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Massachusetts Senate to weigh in on soldiers' homes oversight

The Soldiers' Home in Holyoke, Massachusetts.
Miriam Wasser
The Soldiers' Home in Holyoke, Massachusetts.

Nearly two years after a deadly COVID-19 outbreak at the Holyoke Soldiers Home, Massachusetts senators this week will debate a reform bill.

At least 76 veterans died of COVID-19 at the home.

Matt Murphy of the State House News Service says senators will consider a measure that aims to fix the chain of command at the state's two veterans homes.

Matt Murphy, State House News Service: Like the House bill, this would require future superintendents — the leaders of these two soldiers' homes — to be licensed nursing home supervisors.

It would also establish a new oversight board, and make some other changes, including the addition of an ombudsman to make sure that these places are being run well, efficiently and safely, for the hundreds of veterans who call these places home.

One of the big changes here is that the Senate bill proposes to elevate the secretary of veterans' services, who ended up getting pushed out after the Holyoke situation during the pandemic. It would be elevated to a cabinet level position within the governor's administration.

This is something we heard flagged by some critics of the House bill. They were concerned about chain of command and making sure it was clear who was responsible for making the decisions that impact the lives of these veterans who live in the Holyoke and Chelsea homes.

Carrie Healy, NEPM: So this is a different bill than what was already passed in the House. What are the odds of this getting passed and then being reconciled?

Monday is the amendment deadline for senators. This will come up on Thursday for the Senate, and it is almost assured to pass through that branch, and then they will get into negotiations. There's a lot of time between now and the end of the session, and this is a top priority for leaders of both branches.

I think you can reasonably say this is likely to get done. What that final product looks like remains to be seen. There will be details that need to be hashed out between the two branches and signed by Gov. Baker, but I think this is something that we can reasonably expect to get done this session.

The Massachusetts state budget process continues. Lawmakers on the Joint Ways and Means Committee will hear from the health sector this week.  With a background of previously leading a health insurance company, will Baker likely want to leave his mark in the health care sector in this, his last budget proposal as governor?

Well, a couple of things are going on. The Joint Ways and Means hearing Monday is focusing on health care. I think we're likely to hear from lawmakers a bit about the state's Medicaid program. They've already been probing the administration with questions about this. Spending on this is about to go down a bit, because the federal government is allowing states — which they were not doing during the pandemic — to reevaluate eligibility for people.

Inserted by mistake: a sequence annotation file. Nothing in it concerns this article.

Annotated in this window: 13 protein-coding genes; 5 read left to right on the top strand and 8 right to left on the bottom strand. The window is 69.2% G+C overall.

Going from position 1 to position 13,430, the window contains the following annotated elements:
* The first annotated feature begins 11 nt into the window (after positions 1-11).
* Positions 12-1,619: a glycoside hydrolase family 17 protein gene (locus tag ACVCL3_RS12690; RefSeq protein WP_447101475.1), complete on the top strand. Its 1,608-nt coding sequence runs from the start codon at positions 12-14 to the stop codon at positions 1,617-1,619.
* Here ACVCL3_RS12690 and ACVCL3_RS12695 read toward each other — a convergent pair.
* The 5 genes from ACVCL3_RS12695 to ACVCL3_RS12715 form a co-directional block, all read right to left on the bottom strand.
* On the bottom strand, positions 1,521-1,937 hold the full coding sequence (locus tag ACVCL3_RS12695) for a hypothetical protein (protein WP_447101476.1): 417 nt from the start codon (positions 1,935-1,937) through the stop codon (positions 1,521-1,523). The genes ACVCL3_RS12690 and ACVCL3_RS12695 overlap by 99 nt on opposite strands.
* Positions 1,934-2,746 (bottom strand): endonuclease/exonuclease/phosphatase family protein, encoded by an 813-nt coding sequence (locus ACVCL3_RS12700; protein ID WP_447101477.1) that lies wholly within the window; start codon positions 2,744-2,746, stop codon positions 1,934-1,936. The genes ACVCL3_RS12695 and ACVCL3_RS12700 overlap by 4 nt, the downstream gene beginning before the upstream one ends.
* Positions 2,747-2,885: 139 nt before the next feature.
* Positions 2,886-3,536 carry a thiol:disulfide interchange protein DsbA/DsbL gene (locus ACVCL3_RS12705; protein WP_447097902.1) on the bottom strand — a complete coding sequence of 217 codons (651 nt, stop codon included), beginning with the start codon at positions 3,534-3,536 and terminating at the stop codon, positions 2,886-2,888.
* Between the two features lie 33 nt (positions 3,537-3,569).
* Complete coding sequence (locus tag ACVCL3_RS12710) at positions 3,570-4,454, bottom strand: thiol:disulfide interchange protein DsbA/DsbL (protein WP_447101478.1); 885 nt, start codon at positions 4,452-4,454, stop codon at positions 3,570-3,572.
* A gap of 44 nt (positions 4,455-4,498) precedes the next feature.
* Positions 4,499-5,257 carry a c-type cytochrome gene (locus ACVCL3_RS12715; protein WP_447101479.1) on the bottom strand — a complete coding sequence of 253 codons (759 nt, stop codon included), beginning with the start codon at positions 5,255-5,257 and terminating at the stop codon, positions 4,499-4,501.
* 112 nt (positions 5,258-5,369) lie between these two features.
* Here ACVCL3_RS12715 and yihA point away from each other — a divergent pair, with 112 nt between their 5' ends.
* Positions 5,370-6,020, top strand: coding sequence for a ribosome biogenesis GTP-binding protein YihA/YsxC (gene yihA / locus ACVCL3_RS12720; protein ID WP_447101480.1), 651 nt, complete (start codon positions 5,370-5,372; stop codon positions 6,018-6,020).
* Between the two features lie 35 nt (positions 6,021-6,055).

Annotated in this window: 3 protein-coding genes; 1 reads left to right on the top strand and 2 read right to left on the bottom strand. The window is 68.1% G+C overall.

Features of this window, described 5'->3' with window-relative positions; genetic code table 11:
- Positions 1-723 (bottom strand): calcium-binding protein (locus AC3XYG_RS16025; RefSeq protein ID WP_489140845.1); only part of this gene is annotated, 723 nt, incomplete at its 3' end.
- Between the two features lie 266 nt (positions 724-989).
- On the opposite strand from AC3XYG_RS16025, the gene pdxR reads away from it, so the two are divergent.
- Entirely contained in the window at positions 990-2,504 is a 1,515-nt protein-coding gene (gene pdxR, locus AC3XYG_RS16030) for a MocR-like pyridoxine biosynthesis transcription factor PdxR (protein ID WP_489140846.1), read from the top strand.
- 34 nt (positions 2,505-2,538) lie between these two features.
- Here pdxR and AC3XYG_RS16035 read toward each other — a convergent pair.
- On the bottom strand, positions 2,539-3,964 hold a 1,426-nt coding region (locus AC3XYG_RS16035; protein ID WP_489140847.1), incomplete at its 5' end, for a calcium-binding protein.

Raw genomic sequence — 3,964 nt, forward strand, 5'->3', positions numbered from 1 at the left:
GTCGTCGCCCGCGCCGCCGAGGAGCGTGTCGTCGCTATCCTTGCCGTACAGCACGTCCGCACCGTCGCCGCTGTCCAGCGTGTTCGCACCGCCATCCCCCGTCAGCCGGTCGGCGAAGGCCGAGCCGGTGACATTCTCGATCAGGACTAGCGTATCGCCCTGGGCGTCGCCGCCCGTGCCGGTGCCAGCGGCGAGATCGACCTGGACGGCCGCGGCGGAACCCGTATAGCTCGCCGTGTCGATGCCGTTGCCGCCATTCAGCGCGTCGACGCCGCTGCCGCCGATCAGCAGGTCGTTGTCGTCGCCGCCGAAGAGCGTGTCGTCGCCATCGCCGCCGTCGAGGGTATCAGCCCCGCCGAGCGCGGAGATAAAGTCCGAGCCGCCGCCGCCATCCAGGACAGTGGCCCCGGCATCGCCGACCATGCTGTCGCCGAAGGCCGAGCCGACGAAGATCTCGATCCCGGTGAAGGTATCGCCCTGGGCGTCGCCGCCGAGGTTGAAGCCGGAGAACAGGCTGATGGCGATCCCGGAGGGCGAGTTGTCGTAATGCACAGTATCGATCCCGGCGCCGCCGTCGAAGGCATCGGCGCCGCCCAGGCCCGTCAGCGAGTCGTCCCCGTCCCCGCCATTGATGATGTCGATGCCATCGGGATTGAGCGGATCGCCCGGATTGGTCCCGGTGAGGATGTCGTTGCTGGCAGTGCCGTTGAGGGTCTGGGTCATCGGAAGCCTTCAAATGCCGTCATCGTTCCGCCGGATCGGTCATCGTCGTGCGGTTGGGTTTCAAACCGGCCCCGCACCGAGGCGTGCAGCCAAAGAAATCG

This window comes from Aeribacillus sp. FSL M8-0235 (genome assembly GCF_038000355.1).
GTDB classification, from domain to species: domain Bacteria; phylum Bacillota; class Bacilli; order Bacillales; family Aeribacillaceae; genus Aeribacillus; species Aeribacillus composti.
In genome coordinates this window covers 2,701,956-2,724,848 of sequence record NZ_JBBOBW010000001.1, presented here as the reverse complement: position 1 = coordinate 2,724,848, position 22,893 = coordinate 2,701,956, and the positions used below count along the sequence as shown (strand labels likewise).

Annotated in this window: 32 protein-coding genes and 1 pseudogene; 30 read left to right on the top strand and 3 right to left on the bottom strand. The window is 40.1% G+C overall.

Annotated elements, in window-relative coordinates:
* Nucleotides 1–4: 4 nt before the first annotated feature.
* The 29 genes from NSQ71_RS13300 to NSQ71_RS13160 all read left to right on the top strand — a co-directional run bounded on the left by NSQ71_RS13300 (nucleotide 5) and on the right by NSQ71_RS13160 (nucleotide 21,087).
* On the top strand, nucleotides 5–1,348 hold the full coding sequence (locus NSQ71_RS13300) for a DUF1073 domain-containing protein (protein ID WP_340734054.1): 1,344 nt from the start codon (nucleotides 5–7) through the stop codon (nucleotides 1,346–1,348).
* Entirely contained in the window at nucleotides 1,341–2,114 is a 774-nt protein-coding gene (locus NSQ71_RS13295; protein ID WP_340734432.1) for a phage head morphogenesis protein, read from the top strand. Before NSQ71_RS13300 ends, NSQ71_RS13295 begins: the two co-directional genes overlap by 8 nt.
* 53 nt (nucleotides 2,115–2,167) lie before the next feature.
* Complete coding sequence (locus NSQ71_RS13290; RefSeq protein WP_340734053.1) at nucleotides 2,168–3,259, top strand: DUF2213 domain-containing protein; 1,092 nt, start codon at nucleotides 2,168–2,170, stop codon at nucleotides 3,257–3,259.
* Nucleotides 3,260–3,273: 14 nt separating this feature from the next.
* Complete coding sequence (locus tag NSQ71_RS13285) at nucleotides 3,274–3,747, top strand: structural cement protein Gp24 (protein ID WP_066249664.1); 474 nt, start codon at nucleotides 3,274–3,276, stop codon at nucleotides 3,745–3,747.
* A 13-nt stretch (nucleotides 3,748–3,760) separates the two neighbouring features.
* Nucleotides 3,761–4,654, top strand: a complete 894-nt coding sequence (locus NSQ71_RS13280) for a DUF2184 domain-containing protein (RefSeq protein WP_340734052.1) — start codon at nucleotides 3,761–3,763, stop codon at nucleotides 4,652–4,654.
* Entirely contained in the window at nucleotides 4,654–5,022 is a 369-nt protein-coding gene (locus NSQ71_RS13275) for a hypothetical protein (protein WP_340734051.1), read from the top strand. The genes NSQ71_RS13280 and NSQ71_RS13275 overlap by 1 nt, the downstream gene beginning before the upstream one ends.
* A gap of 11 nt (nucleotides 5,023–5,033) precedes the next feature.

The governor is also expected at any point now to file a major health care bill. We've heard from him that it could look a lot similar to what he filed last session. That was when he proposed mandating major increases in spending of behavioral health of primary care, and other areas of the system that he believes could improve health outcomes, and also wring out some of those costs that come from people who get very sick. It's more costly to take care of them then than it is if they maintain their primary care or mental health care when they need it most.

Finally, last week, Massachusetts Senate President Karen Spilka asked why the House hasn't taken up bills passed by the Senate to expand access to mental health and lower prescription drug costs. The comment comes as House Speaker Ron Mariano expressed his frustration with the Senate's unwillingness to take up sports betting. Matt, you reported on this. Why is leadership tying all these issues together?

Yeah, there's a little tension here. I mean, this all stemmed from Speaker Mariano taking a bit of a shot at the Senate, and calling them stubborn for refusing to take up the sports betting issue to this point. When I asked Senate President Spilka about this, she pushed back — and she wanted to know why the House doesn't get asked as much as she does about sports betting; why the House doesn't get asked why they haven't taken up the mental health access bill that the Senate passed, or the prescription drug cost lowering bill that the Senate passed — two issues she said she considers equal to, if not more important than, sports betting.

This is kind of the normal run of show for the Legislature at this point in the year. These bills tend to stack up. Legislators in both branches have their own priorities. They're trying to push their agendas forward, and whether these get traded at the end, whether the House takes up the Senate's bills before the end of the session, we will have to wait and see. But sometimes these are used as bargaining chips. Sometimes it's just a matter of timing.

Carrie Healy hosts the local broadcast of "Morning Edition" at NEPM. She also hosts the station’s weekly government and politics segment “Beacon Hill In 5” for broadcast radio and podcast syndication.
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